Trump planning 25% tariffs on up to $50 billion of Chinese goods

Trump planning 25% tariffs on up to $50 billion of Chinese goods

US President Donald Trump on Friday ignited his trade war with China, slapping tariffs on tens of billions in Chinese imports and sparking immediate retaliation from Beijing.

China has hit back at Donald Trump's decision to impose tariffs on $50bn (£37bn) worth of its goods by responding in kind as the tit-for-tat trade war heats up.

In announcing the US tariffs, Trump said he was fulfilling a campaign pledge to crack down on what he contends are China's unfair trade practices and its efforts to undermine USA technology and intellectual property.

The world's two largest economies are on the brink of a full-scale trade war, after China announced that it would retaliate against new United States tariffs on $50bn in Chinese imports that will go into effect within days.

The Chinese commerce ministry issued a statement condemning the Trump administration's most recent tariffs, stating its intent to match all tariffs with equal restrictions on US trade in a tit-for-tat battle over trade. "If you're a trade negotiator, in some sense, having President Trump is a great advantage because everybody knows he will impose tariffs and that gives the trade negotiator a lot of leverage", said Rod Hunter, a partner at law firm Baker McKenzie and former director of global economics at the White House National Security Council under President George W. Bush.

Citing what he described as unfair trading practices and China's "theft of intellectual property", Trump threatened on Friday to take tougher measure if Beijing retaliated with trade barriers of its own.

The Trump administration on Friday announced plans to impose 25% tariffs on Chinese products starting July 6, to which the Chinese government said it would follow through on plans to levy tariffs on a range of American farm goods including corn and soybeans.

They are part of a $50 billion list of Chinese exports targeted for a 25 percent tariff hike in response to complaints Beijing steals or pressures foreign companies to hand over technology.

The productivity and robust sales of American agricultural products leave them in the cross hairs of anyone trying to gain leverage against the U.S.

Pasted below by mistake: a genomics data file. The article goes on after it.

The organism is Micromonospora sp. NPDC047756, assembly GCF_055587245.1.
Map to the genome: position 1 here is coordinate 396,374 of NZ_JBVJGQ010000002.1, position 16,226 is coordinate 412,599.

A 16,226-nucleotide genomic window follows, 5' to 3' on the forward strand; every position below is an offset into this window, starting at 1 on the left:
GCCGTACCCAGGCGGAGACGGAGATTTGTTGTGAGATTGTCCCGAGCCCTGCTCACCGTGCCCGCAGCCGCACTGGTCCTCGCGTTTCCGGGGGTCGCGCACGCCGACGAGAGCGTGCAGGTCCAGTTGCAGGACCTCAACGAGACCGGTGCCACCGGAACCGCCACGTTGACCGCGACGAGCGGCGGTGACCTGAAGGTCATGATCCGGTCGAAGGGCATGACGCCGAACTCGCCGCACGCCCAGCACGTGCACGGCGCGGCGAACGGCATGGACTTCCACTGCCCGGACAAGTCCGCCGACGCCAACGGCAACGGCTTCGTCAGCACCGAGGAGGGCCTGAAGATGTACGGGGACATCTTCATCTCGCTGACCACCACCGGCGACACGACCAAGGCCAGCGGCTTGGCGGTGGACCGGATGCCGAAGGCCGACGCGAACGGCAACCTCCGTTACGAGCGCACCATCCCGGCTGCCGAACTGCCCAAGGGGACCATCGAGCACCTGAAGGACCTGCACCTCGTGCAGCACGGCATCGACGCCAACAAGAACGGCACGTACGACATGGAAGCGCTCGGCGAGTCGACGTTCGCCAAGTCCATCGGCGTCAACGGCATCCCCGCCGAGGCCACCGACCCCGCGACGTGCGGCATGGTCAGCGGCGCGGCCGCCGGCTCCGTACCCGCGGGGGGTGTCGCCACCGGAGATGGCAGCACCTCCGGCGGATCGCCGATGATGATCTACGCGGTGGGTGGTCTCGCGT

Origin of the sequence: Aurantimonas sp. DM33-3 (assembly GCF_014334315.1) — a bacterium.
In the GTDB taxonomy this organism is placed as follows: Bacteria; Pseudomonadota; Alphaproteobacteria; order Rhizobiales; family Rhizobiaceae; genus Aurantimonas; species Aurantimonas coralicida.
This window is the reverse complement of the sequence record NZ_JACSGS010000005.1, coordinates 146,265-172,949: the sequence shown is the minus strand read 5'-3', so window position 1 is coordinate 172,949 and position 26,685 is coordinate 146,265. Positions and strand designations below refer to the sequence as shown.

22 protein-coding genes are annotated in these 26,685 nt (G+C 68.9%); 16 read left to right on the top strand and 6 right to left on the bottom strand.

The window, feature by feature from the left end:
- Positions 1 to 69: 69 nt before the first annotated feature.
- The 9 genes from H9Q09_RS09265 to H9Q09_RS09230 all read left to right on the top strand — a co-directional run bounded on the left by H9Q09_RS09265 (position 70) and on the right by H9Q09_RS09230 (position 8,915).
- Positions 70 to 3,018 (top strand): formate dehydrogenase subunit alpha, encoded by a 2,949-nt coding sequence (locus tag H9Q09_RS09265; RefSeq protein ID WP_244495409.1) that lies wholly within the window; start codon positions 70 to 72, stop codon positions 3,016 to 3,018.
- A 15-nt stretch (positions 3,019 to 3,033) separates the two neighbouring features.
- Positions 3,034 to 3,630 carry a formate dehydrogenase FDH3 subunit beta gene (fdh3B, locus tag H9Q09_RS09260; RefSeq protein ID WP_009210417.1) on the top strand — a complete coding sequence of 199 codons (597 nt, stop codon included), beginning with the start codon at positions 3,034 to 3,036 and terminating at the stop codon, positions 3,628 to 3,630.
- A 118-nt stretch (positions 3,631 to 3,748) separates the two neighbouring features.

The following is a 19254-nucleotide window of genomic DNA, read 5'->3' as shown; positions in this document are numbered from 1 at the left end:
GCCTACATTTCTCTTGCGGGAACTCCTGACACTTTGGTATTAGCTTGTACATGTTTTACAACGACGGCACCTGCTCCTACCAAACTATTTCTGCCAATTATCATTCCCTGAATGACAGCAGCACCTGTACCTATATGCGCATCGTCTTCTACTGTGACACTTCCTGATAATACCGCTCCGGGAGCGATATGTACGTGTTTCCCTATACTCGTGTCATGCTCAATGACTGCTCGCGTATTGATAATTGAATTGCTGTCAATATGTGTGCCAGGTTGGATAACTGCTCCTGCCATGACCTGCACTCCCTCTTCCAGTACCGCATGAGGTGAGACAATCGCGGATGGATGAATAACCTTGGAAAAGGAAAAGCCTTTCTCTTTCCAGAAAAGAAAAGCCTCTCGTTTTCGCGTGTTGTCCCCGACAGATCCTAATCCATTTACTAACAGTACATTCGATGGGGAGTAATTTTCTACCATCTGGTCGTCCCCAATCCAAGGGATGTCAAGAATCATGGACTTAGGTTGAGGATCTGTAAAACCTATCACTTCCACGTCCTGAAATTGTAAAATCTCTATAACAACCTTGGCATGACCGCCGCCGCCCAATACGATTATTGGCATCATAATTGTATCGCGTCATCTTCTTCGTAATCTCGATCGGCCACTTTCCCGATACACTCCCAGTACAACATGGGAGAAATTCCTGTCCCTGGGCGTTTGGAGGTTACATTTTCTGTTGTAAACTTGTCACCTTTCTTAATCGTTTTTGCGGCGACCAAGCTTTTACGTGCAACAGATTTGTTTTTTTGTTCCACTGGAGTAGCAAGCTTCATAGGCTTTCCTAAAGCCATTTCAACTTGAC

Trump no longer believes that Beijing's influence over North Korea is a compelling reason to ease up on trade talks now that his administration has opened up a direct line of communication with the nuclear-armed country, the first administration official said. This includes stepped-up USA "freedom of navigation" maneuvers in the South China Sea, sending United States naval vessels through waters claimed by China, and sales of arms to governments with longstanding conflicts with Beijing.

FILE PHOTO: Containers are seen at the Yangshan Deep Water Port in Shanghai, China April 24, 2018.

The Des Moines Register is warning Iowa residents that newly announced tariffs from the Trump administration could cost farmers in the state as much as $624 million, blasting out the headline on the newspaper's front page Saturday.

He has previously put tariffs on washing machines, solar products, steel and aluminum - that the USA imports from different parts of the world.

"A trade war can be anything from a minor skirmish to a full-blown battle, with lots of collateral damage to American workers, farmers and consumers", said Michael Smart, managing director at Rock Creek Global Advisors in Washington and a former worldwide trade director on the National Security Council.

USA tariffs that affect more than 800 Chinese products worth $34bn in annual trade are due to come into effect on 6 July. Trump gave the go-ahead for the additional $50 billion in tariffs on Thursday afternoon, the same day he met with senior trade, economic, White House, and national security officials.

U.S. farmers are especially concerned about the impact of a trade war, since they are sure to feel the hit.

"In this trade war, it's the US who is playing the role of provocateur, while China plays defense", the Global Times piece stated.

It can take several weeks for ship-borne cargo from China to reach the United States - too late to beat the July 6 deadline.

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